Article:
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USA TODAY

Trey Burton, Adrian Amos earn Bears’ top grades from Pro Football Focus for Week 7

The Bears were not at their best against the New England Patriots on Sunday. They made plenty of mistakes on all three phases and gave Tom Brady too many opportunities to control the game.

It wasn’t all bad from Chicago, though. Trey Burton emerged as a new favorite weapon of Mitchell Trubisky, and the tight end was the Bears’ highest-graded player in the game by Pro Football Focus.

Burton had a career high 11 targets, nine catches and 126 yards with a touchdown, giving Trubisky a 144.7 passer rating when targeting his top tight end.

Seven of Burton’s targets and six of his catches traveled 10 or more yards in the air, according to PFF.

Defensively, safety Adrian Amos led the pack with a 74.6 overall grade. He did not miss a tackle after missing a career-high five last week, and he allowed only one catch for eight yards against the Patriots.

On the bottom of the scale, outside linebacker Leonard Floyd received the second-lowest grade of his career (38.9 overall) for his performance. He did not record any pressure on the quarterback in 13 pass rushing snaps, and he allowed two catches for 13 yards and a touchdown in coverage against running back James White.

Wide receiver Allen Robinson had a career-low grade as well at 44.9 overall. He was clearly limited by his groin injury, targeted five times with one catch for four yards and a dropped pass.

Overall, the Bears were able to stick with one of the top teams in the AFC while also leaving a lot of room for improvement. It’s a step in the right direction from where Chicago was in recent seasons.

Wendell Carter Jr. survives gauntlet of centers to begin career

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AP

Wendell Carter Jr. survives gauntlet of centers to begin career

Don't tell Wendell Carter Jr. the center position is a dying breed.

The 19-year-old rookie hasn't exactly been able to ease into the NBA, finding himself up against a handful of All-Stars and powerful frontcourts just five days into his career.

It culminated Monday night with a date against Mavericks center DeAndre Jordan, and once again the seventh overall pick held his own. It was much of the same as it was against Philadelphia's Joel Embiid and Detroit's Andre Drummond last week (and Nikola Jokic in the preseason finale): some good, some bad, plenty of poise and zero backing down. The NBA is unforgiving, but this could very well be the toughest stretch Carter faces all season.

"He’s playing against top level centers now," Fred Hoiberg said before Monday's game. "It’s a great experience for him. He’s going to learn and get better and he plays within himself, we will continue to look for him to be more aggressive."

He was as aggressive as the Bulls have seen him against Jordan and the Mavericks. He blew by the 20 and 18 minutes he played in the first two games of the year, totalling 32 minutes. His final line won't tell the story - 4 points, 9 rebounds, 4 assists and a block - of a Carter who defended well at the rim, picking and choosing his spots on when to attack shots and when to simply use his verticality.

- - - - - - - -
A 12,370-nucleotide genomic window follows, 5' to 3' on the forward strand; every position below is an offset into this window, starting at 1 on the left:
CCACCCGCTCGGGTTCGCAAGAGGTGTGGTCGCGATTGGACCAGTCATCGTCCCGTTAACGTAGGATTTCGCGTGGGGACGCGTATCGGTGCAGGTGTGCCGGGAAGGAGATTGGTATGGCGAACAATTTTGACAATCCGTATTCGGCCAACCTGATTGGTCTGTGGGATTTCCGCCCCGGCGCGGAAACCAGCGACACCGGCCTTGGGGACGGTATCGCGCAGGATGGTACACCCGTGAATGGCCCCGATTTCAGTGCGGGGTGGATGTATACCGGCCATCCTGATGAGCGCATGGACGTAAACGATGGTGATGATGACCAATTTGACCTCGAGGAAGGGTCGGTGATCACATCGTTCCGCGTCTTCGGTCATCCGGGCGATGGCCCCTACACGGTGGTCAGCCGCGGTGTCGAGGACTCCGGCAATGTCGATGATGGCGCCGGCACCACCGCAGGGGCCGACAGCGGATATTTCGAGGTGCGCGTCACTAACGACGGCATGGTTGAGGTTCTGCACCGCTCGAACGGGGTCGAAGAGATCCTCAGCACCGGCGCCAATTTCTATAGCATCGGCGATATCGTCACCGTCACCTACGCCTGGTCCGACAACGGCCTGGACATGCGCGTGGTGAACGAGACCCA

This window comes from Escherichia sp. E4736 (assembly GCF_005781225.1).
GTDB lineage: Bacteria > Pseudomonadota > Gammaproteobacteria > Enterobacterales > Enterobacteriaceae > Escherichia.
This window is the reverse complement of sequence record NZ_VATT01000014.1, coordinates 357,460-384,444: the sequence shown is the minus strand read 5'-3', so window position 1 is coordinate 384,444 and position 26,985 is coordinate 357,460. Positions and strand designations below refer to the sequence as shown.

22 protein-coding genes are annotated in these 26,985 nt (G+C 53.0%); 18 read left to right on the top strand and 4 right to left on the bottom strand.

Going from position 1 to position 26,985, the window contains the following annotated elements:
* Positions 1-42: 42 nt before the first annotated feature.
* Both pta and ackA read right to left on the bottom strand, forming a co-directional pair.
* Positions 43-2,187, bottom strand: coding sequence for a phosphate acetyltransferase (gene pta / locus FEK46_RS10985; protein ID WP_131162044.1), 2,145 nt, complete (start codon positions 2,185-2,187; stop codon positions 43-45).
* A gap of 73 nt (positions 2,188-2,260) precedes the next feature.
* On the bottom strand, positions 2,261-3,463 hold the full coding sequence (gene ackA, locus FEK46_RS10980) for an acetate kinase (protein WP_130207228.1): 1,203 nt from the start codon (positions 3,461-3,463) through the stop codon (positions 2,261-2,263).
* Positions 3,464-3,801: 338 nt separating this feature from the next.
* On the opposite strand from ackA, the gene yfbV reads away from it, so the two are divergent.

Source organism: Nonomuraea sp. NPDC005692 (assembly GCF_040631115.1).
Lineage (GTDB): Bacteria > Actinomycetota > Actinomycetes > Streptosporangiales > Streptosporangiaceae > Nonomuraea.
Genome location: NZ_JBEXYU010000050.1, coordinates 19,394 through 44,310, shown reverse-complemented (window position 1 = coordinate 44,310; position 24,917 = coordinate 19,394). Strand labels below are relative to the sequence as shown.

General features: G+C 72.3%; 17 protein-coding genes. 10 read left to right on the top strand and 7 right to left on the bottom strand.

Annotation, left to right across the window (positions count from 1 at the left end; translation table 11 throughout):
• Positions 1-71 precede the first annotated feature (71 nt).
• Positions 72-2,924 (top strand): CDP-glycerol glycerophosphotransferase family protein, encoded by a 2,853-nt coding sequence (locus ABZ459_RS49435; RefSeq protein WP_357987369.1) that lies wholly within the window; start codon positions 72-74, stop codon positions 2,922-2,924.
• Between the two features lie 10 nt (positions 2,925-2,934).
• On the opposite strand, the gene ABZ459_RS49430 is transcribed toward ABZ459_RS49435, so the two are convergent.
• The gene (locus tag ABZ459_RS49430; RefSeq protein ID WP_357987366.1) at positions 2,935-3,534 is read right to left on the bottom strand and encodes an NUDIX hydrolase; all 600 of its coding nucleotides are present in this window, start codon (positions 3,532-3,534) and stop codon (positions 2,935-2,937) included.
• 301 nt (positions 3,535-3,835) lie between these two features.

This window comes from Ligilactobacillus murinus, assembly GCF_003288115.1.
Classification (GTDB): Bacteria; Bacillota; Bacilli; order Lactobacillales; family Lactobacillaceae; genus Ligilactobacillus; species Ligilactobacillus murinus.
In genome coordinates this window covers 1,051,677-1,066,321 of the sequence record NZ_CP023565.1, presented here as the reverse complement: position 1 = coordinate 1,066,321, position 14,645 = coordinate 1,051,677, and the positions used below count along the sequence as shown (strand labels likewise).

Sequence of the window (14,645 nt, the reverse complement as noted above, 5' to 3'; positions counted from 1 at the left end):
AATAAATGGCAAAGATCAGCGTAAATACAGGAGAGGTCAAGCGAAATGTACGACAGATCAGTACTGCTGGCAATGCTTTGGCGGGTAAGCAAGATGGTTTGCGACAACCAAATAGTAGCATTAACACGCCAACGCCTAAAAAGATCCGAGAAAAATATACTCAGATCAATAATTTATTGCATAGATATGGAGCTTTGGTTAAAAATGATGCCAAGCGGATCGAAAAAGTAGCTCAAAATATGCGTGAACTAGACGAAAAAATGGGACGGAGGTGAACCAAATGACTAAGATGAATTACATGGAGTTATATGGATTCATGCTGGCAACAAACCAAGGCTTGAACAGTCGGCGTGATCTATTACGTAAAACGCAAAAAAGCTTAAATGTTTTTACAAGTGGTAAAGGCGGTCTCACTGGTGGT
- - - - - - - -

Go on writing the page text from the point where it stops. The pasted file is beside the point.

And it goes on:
He wasn't credited for a block but he contested a Jordan dunk that turned into a Bobby Portis dunk on the other end. Plus-minus isn't always a good indicator of a player's worth, but Carter was a +5 in a 14-point Bulls loss. He even attempted a corner 3-pointer early in the shot clock, showing no hesitation. Carter's had his moments, but it's also apparent he's got a 19-year-old body going up against veterans each night. That'll come with time in the weight room. For now the experience is 

"I appreciate the fact I’m able to play against these very talented bigs early in my career," Carter said after the loss to the Pistons. "What I need to work on is I have to get stronger; that’s the first thing I recognize; just being up against the best. I love the competition. It’s always a great feeling going against the best."

What the Bulls are finding out is they have a player mature beyond his years. As he progresses he'll continue to get more difficult assignments. He had his rookie moment late in Monday's loss, committing a turnover in the backcourt after the Bulls had cut the deficit to five with 35 seconds left. The fouls are also an issue, as Carter has committed 10 in three games (after committing 17 in five preseason games).

That doesn't necessarily seem important for a Lottery-bound team, but considering the continued struggles of Robin Lopez (and Cristiano Felicio is entirely out of the rotation) it is. Lopez had 2 points and 1 rebound in 10 minutes while committing five personal fouls. In three games he has 11 personal fouls and 11 points, and also has more turnovers (five) than rebounds (four). If the Bulls are going to compete until Lauri Markkanen returns, Carter will need to hover around the 32 minutes he played Monday.

He'll get a much easier test on Wednesday when the Charlotte Hornets arrive in town. Cody Zeller doesn't exactly have the credentials of a Jokic or Embiid, meaning Carter may have a little more room to work. 

The Bulls know they have something in Carter. It'll be abother month until they can deploy him alongside Markkanen, but if the first three games are any indication, Carter won't have any problems matching up with some of the league's best.